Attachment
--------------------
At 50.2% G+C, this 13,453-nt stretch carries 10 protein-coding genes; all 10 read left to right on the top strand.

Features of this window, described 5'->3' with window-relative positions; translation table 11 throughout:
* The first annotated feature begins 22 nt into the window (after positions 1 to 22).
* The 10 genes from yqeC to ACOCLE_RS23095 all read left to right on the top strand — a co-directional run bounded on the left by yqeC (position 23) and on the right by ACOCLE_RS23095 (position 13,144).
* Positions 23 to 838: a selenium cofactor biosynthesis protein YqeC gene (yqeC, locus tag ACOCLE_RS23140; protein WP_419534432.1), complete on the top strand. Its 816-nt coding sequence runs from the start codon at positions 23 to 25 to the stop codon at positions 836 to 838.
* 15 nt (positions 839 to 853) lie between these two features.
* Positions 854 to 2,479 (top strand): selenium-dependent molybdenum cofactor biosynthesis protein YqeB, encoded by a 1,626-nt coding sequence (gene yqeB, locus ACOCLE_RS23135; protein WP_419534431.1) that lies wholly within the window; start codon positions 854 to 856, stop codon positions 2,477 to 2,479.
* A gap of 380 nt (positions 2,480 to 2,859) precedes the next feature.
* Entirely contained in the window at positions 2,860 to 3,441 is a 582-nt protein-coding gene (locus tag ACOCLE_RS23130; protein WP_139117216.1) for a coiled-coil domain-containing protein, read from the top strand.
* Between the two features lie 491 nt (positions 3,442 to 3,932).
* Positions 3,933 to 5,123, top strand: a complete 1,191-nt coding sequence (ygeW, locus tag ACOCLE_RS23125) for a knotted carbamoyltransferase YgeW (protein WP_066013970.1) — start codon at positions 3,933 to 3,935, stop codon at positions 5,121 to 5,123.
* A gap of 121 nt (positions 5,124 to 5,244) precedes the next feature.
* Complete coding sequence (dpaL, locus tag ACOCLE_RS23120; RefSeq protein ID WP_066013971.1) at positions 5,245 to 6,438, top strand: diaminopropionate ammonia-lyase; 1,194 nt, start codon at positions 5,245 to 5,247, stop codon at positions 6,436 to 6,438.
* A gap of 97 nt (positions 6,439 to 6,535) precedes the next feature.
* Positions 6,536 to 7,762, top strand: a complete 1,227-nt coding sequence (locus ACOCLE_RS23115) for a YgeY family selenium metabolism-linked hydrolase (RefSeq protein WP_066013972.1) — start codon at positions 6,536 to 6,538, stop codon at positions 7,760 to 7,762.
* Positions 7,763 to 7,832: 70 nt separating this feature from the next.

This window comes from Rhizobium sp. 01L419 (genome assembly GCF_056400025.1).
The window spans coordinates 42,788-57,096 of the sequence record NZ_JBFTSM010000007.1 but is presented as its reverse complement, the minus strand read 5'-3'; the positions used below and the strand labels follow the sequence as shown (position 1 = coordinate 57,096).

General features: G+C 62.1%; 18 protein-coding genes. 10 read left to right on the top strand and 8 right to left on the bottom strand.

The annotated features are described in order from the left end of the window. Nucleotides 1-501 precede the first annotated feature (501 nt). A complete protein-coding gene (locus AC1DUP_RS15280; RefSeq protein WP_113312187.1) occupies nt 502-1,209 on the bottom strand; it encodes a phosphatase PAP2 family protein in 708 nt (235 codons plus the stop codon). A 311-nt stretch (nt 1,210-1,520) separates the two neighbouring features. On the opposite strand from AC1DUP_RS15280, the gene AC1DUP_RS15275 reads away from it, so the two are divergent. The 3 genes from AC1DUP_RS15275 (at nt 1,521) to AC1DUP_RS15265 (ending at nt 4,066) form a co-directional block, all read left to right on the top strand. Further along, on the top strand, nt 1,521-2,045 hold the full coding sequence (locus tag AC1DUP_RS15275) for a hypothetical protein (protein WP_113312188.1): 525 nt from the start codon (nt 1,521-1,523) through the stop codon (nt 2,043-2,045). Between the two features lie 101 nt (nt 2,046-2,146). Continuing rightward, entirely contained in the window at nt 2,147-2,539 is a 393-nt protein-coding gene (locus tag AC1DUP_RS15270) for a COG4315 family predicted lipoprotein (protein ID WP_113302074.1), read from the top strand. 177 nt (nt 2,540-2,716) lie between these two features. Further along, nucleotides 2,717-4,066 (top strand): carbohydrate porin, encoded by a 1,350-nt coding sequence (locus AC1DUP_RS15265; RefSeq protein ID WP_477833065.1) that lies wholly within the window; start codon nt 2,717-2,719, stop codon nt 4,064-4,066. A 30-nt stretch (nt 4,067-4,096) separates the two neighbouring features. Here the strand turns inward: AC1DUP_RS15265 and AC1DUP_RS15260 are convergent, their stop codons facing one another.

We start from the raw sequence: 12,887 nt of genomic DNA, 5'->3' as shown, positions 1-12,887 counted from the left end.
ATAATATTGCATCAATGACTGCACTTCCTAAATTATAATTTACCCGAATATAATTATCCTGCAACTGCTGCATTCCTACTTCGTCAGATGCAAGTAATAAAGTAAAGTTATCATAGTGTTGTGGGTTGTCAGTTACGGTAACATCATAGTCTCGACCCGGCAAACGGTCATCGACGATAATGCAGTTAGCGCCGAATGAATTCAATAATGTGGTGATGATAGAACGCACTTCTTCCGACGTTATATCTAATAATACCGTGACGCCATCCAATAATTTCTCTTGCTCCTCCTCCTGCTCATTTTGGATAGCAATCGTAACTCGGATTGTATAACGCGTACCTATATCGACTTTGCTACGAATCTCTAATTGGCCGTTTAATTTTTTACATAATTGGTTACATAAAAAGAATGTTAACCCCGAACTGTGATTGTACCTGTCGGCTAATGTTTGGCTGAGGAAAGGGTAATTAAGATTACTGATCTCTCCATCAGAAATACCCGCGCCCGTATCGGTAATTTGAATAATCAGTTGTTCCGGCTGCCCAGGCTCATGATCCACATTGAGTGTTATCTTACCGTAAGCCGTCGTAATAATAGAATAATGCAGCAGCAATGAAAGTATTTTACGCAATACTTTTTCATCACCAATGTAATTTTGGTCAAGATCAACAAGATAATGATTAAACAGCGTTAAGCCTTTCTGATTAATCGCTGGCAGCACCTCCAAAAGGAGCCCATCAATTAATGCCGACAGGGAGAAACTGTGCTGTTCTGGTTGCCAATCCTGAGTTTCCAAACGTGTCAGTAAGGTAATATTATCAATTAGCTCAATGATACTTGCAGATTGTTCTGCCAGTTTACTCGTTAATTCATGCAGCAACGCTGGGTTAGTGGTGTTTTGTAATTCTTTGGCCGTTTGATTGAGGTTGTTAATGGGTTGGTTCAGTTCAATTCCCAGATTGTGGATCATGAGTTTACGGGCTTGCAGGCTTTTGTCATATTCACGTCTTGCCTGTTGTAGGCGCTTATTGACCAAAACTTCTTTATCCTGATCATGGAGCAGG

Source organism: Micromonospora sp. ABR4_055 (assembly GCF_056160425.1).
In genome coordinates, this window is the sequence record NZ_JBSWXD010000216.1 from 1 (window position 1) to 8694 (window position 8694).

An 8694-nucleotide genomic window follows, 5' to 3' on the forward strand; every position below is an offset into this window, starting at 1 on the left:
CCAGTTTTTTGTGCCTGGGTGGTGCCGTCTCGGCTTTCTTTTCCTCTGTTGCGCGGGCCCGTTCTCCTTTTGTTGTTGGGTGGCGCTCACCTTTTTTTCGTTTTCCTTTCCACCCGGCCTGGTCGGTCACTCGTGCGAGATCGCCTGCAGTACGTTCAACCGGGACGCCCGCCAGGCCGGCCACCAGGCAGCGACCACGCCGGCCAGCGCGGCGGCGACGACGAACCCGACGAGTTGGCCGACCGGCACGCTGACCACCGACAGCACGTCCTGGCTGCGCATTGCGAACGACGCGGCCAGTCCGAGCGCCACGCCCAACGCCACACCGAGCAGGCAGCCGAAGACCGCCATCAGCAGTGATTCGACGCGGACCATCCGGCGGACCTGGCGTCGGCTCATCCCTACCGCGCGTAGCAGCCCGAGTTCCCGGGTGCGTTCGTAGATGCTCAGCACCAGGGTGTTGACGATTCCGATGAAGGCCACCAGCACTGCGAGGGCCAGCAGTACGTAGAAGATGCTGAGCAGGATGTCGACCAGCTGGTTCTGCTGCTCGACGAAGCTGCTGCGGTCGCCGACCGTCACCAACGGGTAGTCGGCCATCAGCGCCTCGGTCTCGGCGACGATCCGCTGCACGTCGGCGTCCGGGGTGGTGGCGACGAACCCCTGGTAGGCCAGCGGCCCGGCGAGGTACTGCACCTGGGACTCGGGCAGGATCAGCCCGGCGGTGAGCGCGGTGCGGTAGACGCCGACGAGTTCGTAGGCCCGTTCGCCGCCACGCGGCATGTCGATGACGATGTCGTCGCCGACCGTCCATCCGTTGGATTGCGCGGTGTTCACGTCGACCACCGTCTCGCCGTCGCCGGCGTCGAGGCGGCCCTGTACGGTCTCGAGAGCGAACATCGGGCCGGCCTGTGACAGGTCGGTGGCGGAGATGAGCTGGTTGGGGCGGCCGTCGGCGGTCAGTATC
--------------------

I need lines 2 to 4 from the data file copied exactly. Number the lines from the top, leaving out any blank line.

Features of this window, described 5'->3' with window-relative positions; translation table 11 throughout:
* The first annotated feature begins 22 nt into the window (after positions 1 to 22).
* The 10 genes from yqeC to ACOCLE_RS23095 all read left to right on the top strand — a co-directional run bounded on the left by yqeC (position 23) and on the right by ACOCLE_RS23095 (position 13,144).